Starting-Point Tips for High Water Bassin'

Future Forecast: Rain, and more rain. There are a handful of states – Texas and Oklahoma being the two hit hardest – that are getting more than their fair share of rain. So much rain that creeks, rivers ponds and lakes have had about all they can handle. Many lakes in Texas and Oklahoma are getting close to their maximum flood control pools ... some have already surpassed their limit, such as Eufaula Lake near McAlester, Okla.

Obviously, there are areas that have received dangerous amounts of rain, and I certainly don’t want to trivialize that. There are families losing loved ones and personal property due to the flooding events, and my heart pours out to them.

In other areas of country where the rains have been a little above normal, water levels have risen to slightly above normal pool. How does an angler deal with this type of situation? When the water is rising quickly, how does an angler begin to locate bass for a good day on the water, or have a chance at a check in a tournament?

In my experience, I turn to things I’ve learned while working with the pros. People that make a living at casting for bass have had to deal with just about every possible situation on a lake. To make sure they continue to make a living at their “dream job,”, they have to find a way to catch fish, regardless of the situation.

I was recently at a Toyota/Quantum media event on Toledo Bend reservoir. It was the weekend after the Bassmaster Elite Series fished their first event of the 2015 season on the Sabine River. The area had received torrential rains for several days and most of the waterways were flooded outside of their normal banks.

I spent fishing sessions with two anglers that gave me some new perspectives on how to deal with high water conditions.

Bassmaster Classic champion Casey Ashley has a public reputation, fishing wise, for excelling offshore, but his first love is to get into the shallow cover and slug it out.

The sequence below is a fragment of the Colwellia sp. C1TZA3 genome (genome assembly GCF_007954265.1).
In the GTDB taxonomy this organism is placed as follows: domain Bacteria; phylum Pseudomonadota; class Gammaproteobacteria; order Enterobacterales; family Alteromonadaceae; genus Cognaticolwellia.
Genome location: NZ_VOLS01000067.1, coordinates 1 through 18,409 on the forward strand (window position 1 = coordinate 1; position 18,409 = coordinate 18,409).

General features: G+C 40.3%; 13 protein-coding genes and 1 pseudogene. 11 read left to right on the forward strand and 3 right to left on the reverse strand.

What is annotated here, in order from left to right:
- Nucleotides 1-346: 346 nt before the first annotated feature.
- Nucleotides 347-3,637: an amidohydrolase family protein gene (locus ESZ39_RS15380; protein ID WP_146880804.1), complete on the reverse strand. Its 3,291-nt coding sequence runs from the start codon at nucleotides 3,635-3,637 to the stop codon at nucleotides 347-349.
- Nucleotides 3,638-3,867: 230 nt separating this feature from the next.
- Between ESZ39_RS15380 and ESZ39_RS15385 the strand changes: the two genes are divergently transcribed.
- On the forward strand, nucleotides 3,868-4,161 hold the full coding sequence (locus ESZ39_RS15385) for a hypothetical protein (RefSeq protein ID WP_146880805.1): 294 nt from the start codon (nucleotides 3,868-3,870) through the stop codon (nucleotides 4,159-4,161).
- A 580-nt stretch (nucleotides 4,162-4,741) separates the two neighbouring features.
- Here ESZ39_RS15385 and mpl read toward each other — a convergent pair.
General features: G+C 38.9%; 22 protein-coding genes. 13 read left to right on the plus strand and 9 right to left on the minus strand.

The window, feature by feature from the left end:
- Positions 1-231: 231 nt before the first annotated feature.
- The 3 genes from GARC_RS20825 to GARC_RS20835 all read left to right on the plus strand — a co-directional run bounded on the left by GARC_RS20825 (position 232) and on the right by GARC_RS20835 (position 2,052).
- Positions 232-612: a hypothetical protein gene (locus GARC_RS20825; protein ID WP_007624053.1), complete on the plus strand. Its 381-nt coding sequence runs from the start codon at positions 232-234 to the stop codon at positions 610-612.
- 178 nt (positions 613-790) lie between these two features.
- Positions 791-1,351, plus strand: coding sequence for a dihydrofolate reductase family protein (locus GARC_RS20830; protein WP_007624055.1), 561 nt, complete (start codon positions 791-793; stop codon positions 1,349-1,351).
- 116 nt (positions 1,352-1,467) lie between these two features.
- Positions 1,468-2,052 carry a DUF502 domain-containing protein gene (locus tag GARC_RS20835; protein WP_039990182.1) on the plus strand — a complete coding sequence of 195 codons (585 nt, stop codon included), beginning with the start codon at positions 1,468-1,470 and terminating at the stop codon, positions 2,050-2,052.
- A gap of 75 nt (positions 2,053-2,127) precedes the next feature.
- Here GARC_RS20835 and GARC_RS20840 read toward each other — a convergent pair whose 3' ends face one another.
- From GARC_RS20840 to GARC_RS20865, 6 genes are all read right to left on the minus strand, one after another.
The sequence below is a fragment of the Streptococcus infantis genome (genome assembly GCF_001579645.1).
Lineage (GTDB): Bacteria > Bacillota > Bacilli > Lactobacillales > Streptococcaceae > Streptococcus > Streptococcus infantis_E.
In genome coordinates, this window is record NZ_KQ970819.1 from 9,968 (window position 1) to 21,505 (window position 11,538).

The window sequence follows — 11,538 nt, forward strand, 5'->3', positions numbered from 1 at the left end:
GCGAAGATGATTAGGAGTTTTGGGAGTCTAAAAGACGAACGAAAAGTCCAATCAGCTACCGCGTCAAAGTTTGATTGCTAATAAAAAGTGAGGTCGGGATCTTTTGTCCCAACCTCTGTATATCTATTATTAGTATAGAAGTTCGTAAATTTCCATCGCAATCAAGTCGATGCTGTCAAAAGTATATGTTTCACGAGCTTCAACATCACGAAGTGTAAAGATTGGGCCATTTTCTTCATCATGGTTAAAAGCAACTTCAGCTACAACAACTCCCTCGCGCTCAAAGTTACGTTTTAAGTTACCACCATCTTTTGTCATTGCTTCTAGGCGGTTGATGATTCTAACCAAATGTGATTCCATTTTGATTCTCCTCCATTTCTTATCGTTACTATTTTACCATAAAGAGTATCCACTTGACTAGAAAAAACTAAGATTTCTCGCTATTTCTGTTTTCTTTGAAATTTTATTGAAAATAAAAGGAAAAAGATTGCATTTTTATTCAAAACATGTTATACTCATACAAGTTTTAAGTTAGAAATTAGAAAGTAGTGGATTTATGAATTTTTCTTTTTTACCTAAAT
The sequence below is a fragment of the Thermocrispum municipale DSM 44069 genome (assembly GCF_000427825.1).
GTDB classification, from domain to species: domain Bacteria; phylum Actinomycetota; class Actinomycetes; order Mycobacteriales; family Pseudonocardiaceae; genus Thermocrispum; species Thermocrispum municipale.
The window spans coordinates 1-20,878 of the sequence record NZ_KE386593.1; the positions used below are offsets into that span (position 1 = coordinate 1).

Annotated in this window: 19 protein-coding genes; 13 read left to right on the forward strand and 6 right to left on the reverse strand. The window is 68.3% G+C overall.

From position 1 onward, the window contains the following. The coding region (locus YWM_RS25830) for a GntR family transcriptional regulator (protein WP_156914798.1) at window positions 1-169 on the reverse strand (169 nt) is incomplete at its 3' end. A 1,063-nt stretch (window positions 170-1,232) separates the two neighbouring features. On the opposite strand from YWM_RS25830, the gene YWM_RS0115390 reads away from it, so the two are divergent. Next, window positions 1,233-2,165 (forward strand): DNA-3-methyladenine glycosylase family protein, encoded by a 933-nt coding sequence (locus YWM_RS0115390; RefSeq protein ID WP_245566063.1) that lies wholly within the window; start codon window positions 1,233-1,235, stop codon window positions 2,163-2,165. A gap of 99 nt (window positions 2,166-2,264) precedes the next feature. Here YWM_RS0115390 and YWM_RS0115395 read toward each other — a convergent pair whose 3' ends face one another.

During our fishing outing, he went to a creek and noticed the high water. He immediately began looking for areas he could get to the bank.

“I think bass want to relate to the bank first during the spawn through the early post spawn,” Ashley said. “I like to try and find a place that I can reach the bank with a flip and target the first piece of cover from where the water reaches the land.”

Bass fishing legend Gary Klein has spent a lifetime in the shallows. The Weatherford, Texas, pro – originally from Oroville, California – learned the flippin’ trade from the man who invented it, Dee Thomas. Klein has learned how to locate fish in every situation, and high water is no different.

Klein said that he tends to look for areas that offer isolated hard cover for bass to relate to when they are coming and going from spawning areas.

“I look for high spots that are usually out of the water,” Klein said. “When the water rises and stays high, then the bass can set up and live, spawn or feed for weeks at a time.”“(In these areas) I present jigs and or heavier Texas rigs to the trunks of the brush, because bass will relate to any piece of hard cover when the water gets high.”

Another thing I learned was what anglers need to do to actually get to the bass. That lesson came from Gene Eisenman, the owner of HydroWave and Amphibia Eyewear and competitor in Bassmaster Opens and FLW Rayovac events. At a recent Rayovac Series event on Sam Rayburn in Texas, Eisenmann told me how they had to reach the fish.

“I had to sit back, look at the trees and see where I could push through,” Eisenmann said. “Then, I would put my trolling motor on high and aim to that spot and push through the trees, so that I could get to where the fish were beyond that tree line.”

In all of these instances, the point is to look at where the fish should be and do what you have to do to get there. Fish tend to relate to hard objects like docks, trees and heavy brush when the water is rising or falling. I’ve covered tournaments where anglers were fishing the picnic tables in flooded campgrounds that were normally several feet from the water’s edge.

When the water is rising, bass will tend to locate at the furthest point back. When the water is falling, they will tend to relocate on outer edges of cover, especially where bushes and trees come to a point.

During these times of high water, make mental note of these pro tips and give yourself a chance for a fun relaxing day on the water, or a chance to cash a big tournament check.

Editor’s Note: When fishing trees and bushes, in high water, pay close attention to the type of tree or bush near where fish are caught. If a pattern starts to surface, you will on the brink of finding the coveted “pattern within a pattern.” Pinpointing this pattern will allow you to quickly and effectively eliminate less productive or dead water.

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